The Petersen currently displays a K.I.T.T. model that was driven in the pilot of Knight Rider, and is one of four that was used for this purpose. Unfortunately, many of the K.I.T.T. models were destroyed as instructed by Pontiac, but some lucky private collectors have managed to keep K.I.T.T.'s legacy alive for future generations!
Green Hornet may not have been a household name like Batman despite sharing some crossover episodes with him, but he sure did have a sweet ride. Dubbed "Black Beauty," this wicked Chrysler Imperial was finished in only four weeks and was customized with a number of helpful add-on features.
According to the Petersen, Black Beauty "could create a smoke screen or spread tacks on the road to puncture the tires of pursuing vehicles, and it was fitted with a television camera that could see many miles ahead." The show only lasted one season, but the car found its way back into the hands of the man who originally built it, Dean Jeffries, and was restored and cared for in the years that followed!
Based on the 1972 Super Beetle, this specific spinner was used by former LAPD officer Rick Deckard, played by Harrison Ford in the film.
In the context of the fictional world, a spinner is a patrol car used by the police force that can fly and also drive normally as a ground vehicle. Gene Winfield, a car customizer, used the original concept art created by the crew who worked on the film in order to create a number of vehicles that were used for props and street shots. Unfortunately, a couple of these spinners ended up at Disney, in which they were junked, but luckily some have survived the test of time in private collections!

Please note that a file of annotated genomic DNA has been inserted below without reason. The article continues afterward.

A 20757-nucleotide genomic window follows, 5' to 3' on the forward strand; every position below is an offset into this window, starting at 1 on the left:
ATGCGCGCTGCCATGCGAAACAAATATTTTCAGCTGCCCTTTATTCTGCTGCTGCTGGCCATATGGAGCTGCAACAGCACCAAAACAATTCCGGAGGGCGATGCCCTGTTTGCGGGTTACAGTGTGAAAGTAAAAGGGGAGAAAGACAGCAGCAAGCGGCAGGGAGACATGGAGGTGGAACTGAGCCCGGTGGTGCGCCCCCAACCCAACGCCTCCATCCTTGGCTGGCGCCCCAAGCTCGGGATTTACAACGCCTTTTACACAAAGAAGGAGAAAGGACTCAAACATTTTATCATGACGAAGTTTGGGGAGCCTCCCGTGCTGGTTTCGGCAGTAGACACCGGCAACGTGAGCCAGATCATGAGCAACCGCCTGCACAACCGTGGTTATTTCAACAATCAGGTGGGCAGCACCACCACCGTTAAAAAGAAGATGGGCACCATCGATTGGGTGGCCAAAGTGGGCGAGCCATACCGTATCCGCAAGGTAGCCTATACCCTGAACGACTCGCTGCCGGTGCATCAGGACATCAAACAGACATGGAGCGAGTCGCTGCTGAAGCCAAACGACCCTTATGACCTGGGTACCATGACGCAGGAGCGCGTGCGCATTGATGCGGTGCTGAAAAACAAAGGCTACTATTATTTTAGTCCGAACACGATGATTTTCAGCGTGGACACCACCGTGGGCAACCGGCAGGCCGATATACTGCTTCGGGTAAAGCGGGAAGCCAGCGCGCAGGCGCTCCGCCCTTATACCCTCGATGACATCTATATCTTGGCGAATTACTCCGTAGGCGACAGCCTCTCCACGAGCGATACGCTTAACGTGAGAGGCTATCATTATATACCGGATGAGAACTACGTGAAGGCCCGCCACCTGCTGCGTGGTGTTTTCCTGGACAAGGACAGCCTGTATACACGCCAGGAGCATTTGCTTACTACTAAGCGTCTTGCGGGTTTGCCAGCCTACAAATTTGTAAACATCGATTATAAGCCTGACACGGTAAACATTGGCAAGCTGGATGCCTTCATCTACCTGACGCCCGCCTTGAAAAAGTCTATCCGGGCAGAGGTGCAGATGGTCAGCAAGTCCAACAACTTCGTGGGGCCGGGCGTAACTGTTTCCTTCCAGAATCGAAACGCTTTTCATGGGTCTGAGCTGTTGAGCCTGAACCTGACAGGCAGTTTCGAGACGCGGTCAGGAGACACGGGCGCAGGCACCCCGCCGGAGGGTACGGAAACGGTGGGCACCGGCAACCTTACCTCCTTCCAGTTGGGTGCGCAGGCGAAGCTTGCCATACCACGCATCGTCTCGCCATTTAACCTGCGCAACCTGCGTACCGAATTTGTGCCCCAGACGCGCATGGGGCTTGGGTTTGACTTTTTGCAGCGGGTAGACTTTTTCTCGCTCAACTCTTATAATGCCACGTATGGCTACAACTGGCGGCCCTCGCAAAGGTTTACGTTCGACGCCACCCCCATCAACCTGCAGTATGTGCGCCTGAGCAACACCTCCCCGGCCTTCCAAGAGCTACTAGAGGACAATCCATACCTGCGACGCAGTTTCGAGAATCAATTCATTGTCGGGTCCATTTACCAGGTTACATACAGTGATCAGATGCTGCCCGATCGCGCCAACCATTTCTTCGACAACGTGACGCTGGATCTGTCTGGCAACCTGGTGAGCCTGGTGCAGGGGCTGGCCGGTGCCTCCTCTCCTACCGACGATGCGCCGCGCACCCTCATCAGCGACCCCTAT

Though this Batmobile is built upon parts of a Chevrolet Impala, it definitely has a style all its own! Set designers for the Tim Burton-directed production first studied a slew of vehicles, trying to pull the best of many into one cohesive super-car.
Set designer Anton Furst said that they looked at "jet aircraft components...war machines... [and] all sorts of things. In the end, we went into pure expressionism, taking the Salt Flat Racers of the 30s and the Sting Ray macho machines of the 50s." The Batmobile is around 20 feet long and composed of parts from Rolls-Royce and a Harrier fighter jet.
Be careful when viewing this beauty—she may still be bloodthirsty! While we're only kidding, this model of Christine was one of the only Plymouths to survive the filming of the horror classic in running condition.
According to the Petersen, there were around 24 Plymouths that were used for filming purposes. This Christine contains a composite of parts from other Christines, and was thankfully restored by a careful owner instead of being junked as originally planned!
If you're in the mood for some time travel, might we recommend to you the famous DeLorean from the sci-fi comedy Back to the Future? As possibly one of the most well-known cars in the biz, it's a can't miss an opportunity to see the original time machine used to transport Marty McFly and Doc Brown back to 1955.
DeLorean was such a short-lived company that even the Back to the Future model couldn't help its sales, as the business was shuttered in 1982 amidst controversy and financial problems. Nonetheless, the gull-wing doors live on to this day in all three successful films in the franchise!